Trade-offs in time distribution might be employed by animals to cope with the high energy demands for lactation. In the present study, for NL mice no significant correlation was found between the percentage of time spent suckling and feeding, whereas SL mice spent more time feeding at the cost of reducing the time spent suckling. Also, for SL mothers feeding was negatively related to resting and grooming, but not to activity. These results might suggest that the greater the energy demand that SL mice experience to meet the energy output associated with raising pups and increases in thermal conductance following shaving, the more time they spend feeding, and the less time they spend suckling, resting and grooming. Moreover, the strong positive correlation between the percentage of time spent suckling and resting indicates that suckling mainly occurred during resting. A negative correlation between suckling behaviour and general activity in non-shaved mice suggests that the mothers spent more time suckling pups at the expense of general activity. Similarly, Speakman and colleagues (Speakman et al., 2001) found that MF1 mice fed a low-energy diet spent more time feeding (approximately 45% of the dark phase and 35% of the light phase), and less in general activity (Speakman et al., 2001). Consistent with these data for MF1 mice, Swiss mice also increased the percentage of time spent feeding when they ate more food in late lactation. Overall the behavioural responses of the two strains during lactation did not appear substantially different.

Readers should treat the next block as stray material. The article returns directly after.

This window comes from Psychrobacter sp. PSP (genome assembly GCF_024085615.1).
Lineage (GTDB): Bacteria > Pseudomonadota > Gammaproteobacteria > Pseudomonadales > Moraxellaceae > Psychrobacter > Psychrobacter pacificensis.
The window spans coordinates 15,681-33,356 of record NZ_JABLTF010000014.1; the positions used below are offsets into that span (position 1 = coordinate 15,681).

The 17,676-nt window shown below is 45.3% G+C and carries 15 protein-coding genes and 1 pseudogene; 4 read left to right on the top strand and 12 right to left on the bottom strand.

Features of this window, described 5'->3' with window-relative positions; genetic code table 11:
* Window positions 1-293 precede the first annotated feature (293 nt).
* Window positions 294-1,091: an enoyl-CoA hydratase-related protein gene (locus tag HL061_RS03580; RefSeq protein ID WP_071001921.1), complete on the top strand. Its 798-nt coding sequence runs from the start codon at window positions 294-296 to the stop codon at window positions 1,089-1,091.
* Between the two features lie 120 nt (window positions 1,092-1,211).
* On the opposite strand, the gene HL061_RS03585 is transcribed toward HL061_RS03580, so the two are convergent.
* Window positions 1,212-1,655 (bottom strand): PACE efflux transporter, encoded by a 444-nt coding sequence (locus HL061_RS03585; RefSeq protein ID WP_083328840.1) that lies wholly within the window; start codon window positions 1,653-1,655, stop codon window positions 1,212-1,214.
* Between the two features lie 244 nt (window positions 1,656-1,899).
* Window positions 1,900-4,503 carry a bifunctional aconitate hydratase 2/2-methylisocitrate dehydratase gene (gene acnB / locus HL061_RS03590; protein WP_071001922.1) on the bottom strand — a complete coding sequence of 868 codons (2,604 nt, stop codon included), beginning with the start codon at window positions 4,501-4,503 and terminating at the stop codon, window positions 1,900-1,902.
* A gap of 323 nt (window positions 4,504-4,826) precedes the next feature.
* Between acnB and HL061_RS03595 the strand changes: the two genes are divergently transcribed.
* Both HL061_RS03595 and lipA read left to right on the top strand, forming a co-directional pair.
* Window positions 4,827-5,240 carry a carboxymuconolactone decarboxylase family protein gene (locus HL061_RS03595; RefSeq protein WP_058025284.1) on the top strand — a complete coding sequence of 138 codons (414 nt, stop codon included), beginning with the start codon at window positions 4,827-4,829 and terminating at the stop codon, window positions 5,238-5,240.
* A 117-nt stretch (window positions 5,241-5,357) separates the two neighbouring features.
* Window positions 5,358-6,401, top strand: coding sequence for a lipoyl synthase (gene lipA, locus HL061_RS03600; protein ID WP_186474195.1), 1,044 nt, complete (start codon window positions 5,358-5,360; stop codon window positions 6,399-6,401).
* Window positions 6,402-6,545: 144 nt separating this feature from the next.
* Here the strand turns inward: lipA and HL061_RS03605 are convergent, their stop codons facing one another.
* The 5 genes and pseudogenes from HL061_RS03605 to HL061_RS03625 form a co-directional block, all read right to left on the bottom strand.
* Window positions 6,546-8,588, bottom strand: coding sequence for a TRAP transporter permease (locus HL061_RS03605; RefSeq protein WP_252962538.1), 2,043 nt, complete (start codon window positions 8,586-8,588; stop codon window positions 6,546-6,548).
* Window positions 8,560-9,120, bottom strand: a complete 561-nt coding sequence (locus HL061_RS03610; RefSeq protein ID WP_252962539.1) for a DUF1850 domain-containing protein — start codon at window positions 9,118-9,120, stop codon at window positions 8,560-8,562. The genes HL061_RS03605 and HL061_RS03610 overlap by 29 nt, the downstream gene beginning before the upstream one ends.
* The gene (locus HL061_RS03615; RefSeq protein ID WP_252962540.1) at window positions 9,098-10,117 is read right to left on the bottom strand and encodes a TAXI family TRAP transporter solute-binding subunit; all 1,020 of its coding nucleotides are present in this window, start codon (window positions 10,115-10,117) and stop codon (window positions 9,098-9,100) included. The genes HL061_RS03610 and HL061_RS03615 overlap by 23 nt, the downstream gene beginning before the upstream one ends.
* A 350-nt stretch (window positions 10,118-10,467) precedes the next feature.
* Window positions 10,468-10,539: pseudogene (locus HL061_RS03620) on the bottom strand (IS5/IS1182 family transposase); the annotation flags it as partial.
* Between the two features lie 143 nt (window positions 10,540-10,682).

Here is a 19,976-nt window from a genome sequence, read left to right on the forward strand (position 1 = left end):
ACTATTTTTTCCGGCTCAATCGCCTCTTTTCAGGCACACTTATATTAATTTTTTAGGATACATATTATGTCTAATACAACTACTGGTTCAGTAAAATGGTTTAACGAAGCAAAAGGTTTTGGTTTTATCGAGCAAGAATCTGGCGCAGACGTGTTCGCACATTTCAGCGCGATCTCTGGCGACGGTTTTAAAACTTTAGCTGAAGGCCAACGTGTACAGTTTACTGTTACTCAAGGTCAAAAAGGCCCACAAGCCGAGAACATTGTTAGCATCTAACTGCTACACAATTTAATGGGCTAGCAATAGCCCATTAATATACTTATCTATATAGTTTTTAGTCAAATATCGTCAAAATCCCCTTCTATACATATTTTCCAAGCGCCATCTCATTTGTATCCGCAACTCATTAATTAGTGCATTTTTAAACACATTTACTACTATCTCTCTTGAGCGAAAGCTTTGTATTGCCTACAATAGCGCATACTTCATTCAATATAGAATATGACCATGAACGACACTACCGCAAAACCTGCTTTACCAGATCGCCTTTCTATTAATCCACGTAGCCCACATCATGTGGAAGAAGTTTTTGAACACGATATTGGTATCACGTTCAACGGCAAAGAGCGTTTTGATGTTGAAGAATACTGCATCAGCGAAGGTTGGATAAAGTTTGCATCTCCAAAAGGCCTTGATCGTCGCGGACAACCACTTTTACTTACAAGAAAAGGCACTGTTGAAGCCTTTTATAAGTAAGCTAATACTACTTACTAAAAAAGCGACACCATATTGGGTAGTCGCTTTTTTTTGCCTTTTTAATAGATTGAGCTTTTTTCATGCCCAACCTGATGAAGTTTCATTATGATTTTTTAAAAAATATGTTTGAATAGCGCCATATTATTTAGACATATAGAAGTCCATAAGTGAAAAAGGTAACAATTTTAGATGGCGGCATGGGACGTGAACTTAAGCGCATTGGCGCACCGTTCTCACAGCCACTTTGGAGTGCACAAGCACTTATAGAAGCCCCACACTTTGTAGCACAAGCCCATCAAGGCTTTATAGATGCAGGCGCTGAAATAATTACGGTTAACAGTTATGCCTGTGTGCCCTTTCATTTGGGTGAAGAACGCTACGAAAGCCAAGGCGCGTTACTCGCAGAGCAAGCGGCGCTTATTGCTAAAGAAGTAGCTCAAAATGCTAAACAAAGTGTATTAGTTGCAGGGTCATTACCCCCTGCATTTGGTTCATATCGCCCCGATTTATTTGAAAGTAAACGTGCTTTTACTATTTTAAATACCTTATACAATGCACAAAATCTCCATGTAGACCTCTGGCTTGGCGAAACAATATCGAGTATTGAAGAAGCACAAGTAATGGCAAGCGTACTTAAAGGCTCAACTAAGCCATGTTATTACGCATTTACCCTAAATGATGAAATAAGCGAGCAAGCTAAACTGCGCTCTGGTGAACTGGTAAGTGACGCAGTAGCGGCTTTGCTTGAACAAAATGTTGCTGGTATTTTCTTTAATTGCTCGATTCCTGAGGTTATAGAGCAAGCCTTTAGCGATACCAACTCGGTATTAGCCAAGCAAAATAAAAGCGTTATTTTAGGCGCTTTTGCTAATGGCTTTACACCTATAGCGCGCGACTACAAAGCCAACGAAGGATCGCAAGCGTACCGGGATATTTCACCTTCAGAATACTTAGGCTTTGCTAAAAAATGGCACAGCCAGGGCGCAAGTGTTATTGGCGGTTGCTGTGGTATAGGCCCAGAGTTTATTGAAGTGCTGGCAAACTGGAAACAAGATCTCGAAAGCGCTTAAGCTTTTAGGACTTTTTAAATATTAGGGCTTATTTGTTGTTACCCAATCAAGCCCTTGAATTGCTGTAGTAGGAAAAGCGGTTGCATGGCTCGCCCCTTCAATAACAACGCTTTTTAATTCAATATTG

The contrasting responses of the MF1 mice, which increased milk production in response to shaving (Krol et al., 2007), and the Swiss mice, which did not (this study), may suggest that the relative limits on the capacity of the mammary glands to synthesize milk and the capacity to dissipate heat may be different in the two strains. We suggest that in the MF1 mouse the restriction on mammary secretion may be greater than the limit on heat dissipation. Hence, after these mice were shaved, they increased their milk production and raised heavier litters because they then had the capacity to increase milk production. In contrast, in Swiss mice the maximal capacity of the mammary glands to secrete milk may lie below the heat dissipation limit. Consequently when this strain was shaved they demonstrated a greater heat dissipation capacity and ate more food to compensate, but they could not translate this increased intake into milk production because their mammary glands were already working at capacity. As anticipated in this situation there was no increase in suckling time and no increase in litter mass. These data therefore support the peripheral limitation hypothesis rather than the heat dissipation hypothesis. This explanation is consistent with the observation that Swiss mice were unable to respond to surgical removal of some of their mammary tissue by elevation of milk production in the remaining tissue (Hammond et al., 1996) which is also consistent with the peripheral limitation hypothesis. Overall these data suggest that the limitations on lactation performance and SusEI may not be the same in all species, or even between different strains of mice. Further work will be necessary to establish whether the heat dissipation limitation hypothesis (as found in MF1 mice) or the peripheral limitation hypothesis (as found in Swiss mice) is the more usual constraint on SusEI.